Thriving in creating an economic engine. An economic engine is a system that supports or sustains the infrastructure of a company. It is what enables a company to work out their financial needs in a way that money generated goes out of the company instead of giving money into the company through donations. This is called Collaborative Laboratories also known as Collaboratories.
Chuck Proudfit, Founder and President of AtWork on Purpose hosted by Chief Servant Patrice Tsague, shares his story about how he created an economic engine that funds ministries on a sustaining basis without going out to ask for donations from revenue-generating companies. He says that although at some point donations are part of resourceful funding, one can opt for seed capital that will be self-sustaining on their own.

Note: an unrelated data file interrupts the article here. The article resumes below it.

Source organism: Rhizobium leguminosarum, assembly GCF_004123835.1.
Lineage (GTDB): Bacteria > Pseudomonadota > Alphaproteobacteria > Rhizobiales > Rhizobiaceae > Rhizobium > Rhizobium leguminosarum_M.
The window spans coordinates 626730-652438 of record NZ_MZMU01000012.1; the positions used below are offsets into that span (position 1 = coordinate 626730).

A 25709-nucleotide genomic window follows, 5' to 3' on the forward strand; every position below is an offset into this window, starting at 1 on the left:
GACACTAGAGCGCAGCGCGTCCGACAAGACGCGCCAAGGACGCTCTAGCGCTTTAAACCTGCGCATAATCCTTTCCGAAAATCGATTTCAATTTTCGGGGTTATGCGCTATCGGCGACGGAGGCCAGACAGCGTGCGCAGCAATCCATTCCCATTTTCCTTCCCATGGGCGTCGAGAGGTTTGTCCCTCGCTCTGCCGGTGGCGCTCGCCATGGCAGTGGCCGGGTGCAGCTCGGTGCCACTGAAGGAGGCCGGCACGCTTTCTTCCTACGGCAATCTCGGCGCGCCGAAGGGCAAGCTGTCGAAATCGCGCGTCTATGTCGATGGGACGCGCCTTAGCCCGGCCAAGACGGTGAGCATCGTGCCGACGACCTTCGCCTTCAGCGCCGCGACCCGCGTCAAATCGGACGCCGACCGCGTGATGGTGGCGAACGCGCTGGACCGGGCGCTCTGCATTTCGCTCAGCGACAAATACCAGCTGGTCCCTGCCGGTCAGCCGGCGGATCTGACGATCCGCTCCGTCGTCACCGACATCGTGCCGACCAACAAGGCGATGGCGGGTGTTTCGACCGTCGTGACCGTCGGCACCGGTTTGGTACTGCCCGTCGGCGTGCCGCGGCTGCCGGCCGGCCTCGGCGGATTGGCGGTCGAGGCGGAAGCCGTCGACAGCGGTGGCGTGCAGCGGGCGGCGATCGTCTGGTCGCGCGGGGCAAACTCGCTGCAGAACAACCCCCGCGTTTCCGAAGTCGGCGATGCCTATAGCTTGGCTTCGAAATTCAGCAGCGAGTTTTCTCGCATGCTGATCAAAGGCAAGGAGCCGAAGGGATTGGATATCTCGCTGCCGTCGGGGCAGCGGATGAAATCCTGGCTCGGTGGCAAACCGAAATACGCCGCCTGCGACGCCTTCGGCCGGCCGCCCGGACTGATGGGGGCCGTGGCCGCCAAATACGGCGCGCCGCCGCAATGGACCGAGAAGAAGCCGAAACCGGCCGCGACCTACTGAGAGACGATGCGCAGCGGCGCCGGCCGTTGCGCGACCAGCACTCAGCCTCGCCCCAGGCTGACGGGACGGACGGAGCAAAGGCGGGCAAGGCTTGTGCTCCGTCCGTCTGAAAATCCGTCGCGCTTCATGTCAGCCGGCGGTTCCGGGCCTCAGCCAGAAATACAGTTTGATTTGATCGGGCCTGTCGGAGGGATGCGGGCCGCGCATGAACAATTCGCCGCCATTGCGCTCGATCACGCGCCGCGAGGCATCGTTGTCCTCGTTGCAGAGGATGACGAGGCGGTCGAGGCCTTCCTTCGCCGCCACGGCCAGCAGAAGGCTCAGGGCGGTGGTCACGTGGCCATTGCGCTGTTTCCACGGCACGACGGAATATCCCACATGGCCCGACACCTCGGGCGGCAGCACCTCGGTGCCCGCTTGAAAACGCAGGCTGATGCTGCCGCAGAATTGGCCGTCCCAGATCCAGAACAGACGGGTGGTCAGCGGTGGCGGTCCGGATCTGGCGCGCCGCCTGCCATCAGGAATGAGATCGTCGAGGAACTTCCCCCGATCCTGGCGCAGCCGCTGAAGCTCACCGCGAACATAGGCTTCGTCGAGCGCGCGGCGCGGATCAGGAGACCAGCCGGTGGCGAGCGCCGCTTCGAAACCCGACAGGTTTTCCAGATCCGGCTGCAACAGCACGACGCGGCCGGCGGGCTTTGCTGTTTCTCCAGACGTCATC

For successful entrepreneurship, one has to create economic engines with more than successful business startups like local churches which might be quite a challenge because churches are reluctant to accept entrepreneurship as a pillar of the church. It is also hard to find a congregation that believes entrepreneurship can also be a spiritual endeavor.
Creating a successful economic engine involves both visible and invisible components. The invisible being the small unseen but very essential components while the visible components are what attracts your target market. What it looks like on the outside. It is about how you are making the industry better. One should translate a visionary idea into practical terms that a marketplace will get excited about.
Creativity and innovation help push one to be better in terms of being more imaginative in order to have something good to offer to the market and be able to sustain it. Economic engines are used to fund entrepreneurial ventures.